Not even sliding mortgage rates could champion significant growth in new home sales, according to new data from the Census Bureau and the Department of Housing and Urban Development.
Sales of new homes in May decreased 7.8% to a five-month low of 626,000 at an annualized pace, down from April’s upwardly revised rate of 679,000.
May’s level sits 3.7% lower than a year ago.
The median sales price of new homes fell 2.7% from a year earlier to $308,000, the report said.
TIAA Bank Executive Vice President John Pataky said May's data caps off another uncertain month for the housing market.
“Across the market, the material decline in 30-year mortgage rates has pushed back against some of the negative trends we’ve seen such as land and labor shortages," Pataky said. "In the new home segment, though, it seems that not even lower rates could counteract the structural challenges. Unless there is a strong uptick in construction or a further drop in rates, the pattern of ‘two steps forward, one step back’ results we’ve seen in the new home market will carry on.”
The seasonally adjusted estimate of new homes for sale by the end of the month was 333,000 in May, representing a supply of 6.4 months at the current sales rate.
“The dip in May new home sales comes as a surprise – particularly following the drop in April – and is an indication that the market continues to adjust to an otherwise relatively healthy spring for new construction,” Zillow Economist Matthew Speakman said.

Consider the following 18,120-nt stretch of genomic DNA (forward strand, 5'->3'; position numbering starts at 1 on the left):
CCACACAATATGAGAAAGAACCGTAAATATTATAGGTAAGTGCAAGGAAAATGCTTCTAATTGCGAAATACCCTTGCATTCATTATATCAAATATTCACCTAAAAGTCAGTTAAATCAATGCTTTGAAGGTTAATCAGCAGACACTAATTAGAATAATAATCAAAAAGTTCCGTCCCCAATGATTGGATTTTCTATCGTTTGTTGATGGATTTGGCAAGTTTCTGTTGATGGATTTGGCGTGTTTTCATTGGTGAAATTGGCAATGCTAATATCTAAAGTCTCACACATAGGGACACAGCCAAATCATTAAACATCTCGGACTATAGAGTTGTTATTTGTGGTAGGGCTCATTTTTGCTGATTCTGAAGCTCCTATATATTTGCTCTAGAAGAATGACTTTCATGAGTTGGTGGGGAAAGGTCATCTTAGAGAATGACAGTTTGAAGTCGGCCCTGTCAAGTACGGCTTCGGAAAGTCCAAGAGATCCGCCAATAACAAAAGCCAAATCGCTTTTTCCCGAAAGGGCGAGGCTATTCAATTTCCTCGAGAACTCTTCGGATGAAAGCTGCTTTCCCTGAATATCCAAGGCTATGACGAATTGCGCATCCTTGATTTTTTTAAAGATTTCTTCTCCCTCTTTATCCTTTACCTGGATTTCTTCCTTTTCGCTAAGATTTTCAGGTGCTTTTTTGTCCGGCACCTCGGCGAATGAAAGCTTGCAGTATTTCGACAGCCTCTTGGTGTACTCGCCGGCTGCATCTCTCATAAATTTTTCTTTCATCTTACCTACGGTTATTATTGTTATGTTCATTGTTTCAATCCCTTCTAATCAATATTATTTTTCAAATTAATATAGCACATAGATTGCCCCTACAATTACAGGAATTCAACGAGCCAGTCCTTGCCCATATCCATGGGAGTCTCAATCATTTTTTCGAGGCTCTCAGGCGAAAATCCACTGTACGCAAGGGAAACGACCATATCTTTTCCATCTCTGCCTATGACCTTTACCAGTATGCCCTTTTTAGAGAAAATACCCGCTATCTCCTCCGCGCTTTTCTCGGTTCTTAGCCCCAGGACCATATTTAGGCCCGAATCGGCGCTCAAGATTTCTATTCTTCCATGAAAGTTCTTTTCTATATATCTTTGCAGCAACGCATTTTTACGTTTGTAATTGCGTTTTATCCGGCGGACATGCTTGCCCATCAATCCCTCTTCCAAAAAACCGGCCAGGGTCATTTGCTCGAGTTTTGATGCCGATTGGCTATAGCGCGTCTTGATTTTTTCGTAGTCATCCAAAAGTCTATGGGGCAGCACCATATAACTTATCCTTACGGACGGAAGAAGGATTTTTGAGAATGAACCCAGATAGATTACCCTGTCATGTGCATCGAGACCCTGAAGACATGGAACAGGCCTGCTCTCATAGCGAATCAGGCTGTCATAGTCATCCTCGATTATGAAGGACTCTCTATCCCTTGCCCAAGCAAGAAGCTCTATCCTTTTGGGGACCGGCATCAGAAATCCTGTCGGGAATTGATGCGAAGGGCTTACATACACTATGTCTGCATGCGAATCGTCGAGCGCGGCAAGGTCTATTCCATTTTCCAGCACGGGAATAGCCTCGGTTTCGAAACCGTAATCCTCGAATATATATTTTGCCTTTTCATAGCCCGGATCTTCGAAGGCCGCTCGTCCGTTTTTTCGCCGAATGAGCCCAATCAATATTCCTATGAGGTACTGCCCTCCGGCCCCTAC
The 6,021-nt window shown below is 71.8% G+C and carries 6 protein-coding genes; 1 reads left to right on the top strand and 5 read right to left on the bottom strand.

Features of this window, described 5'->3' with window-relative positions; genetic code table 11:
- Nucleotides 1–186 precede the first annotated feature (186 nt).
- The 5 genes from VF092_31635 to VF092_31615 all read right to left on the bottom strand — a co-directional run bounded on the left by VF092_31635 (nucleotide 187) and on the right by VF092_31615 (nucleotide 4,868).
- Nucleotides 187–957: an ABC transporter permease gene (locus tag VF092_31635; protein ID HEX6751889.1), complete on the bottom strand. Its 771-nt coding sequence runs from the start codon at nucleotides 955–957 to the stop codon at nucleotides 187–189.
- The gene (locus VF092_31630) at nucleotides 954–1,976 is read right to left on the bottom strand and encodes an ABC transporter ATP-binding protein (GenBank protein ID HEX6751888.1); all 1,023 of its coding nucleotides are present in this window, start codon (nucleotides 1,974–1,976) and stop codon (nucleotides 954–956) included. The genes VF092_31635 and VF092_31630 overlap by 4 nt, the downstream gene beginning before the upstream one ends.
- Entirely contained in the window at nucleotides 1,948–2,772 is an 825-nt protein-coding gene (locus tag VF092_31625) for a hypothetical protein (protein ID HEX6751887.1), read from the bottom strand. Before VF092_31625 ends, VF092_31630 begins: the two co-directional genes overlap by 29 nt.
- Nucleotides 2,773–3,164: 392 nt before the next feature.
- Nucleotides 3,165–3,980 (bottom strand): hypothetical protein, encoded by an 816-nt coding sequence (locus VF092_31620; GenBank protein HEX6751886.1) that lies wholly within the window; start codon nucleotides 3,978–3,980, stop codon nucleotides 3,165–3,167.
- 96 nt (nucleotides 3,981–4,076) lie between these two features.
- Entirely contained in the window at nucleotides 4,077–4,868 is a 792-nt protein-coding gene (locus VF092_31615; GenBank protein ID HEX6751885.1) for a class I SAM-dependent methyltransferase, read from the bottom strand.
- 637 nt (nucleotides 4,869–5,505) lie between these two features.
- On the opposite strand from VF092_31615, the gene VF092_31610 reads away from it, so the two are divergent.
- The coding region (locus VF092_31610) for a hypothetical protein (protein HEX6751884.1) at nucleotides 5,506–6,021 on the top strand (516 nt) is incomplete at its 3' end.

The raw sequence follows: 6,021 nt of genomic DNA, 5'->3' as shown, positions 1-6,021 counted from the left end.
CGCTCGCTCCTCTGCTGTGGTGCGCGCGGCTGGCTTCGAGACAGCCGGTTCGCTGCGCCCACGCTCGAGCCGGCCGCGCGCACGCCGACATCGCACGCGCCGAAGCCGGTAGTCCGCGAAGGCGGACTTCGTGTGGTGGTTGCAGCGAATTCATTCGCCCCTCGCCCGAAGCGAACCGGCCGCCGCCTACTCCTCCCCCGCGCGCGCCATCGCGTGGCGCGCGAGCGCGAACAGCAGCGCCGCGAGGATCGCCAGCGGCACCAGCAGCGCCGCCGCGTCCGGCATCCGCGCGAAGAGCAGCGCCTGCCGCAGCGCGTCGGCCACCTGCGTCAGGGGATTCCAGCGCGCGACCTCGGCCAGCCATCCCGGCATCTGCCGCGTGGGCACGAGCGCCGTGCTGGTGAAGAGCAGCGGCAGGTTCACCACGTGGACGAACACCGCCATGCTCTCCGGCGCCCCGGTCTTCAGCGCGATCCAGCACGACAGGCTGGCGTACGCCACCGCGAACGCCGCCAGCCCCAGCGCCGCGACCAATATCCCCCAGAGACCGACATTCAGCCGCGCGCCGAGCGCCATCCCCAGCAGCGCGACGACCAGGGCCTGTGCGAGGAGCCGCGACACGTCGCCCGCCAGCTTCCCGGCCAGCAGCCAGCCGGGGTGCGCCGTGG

“It comes after a stretch of unexpectedly strong months to start the year, and that strength hasn’t entirely faded. The fact that sales in some of those early months were even higher than initially reported is an indication that many buyers stand ready to purchase what builders are putting up,” Speakman said. “Purchase mortgage applications have been underwhelming, but it could still be a matter of when, not if, buyers will take advantage of stubbornly low mortgage interest rates that don’t look set to rise meaningfully for the foreseeable future.”
Despite a step backward in single-family housing starts, Speakman says builder confidence remains strong, and a recent uptick in single-family permits indicates better days are coming.